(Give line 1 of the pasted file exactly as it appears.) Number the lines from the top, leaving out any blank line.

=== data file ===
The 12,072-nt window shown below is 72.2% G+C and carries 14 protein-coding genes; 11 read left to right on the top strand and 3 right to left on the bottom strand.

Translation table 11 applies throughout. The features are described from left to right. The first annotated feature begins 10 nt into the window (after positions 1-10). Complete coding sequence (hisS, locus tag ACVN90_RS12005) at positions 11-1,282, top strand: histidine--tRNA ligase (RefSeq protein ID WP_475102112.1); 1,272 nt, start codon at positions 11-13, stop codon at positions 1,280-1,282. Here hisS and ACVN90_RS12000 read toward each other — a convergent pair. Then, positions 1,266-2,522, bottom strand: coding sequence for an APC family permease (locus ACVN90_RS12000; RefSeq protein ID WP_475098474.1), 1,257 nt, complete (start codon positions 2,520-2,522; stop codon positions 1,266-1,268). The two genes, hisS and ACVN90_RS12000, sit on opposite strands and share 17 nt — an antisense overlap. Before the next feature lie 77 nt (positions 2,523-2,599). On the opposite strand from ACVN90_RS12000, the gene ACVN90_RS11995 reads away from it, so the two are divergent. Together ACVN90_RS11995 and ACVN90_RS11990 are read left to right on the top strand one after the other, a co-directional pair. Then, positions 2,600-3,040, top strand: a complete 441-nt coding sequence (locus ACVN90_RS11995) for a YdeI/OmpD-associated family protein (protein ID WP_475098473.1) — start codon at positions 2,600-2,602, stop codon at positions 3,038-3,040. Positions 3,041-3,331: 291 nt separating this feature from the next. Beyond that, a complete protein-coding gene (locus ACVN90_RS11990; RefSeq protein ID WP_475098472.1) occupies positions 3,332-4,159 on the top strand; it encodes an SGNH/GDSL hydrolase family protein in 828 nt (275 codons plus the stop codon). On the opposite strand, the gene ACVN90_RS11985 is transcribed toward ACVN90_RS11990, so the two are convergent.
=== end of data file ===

The 12,072-nt window shown below is 72.2% G+C and carries 14 protein-coding genes; 11 read left to right on the top strand and 3 right to left on the bottom strand.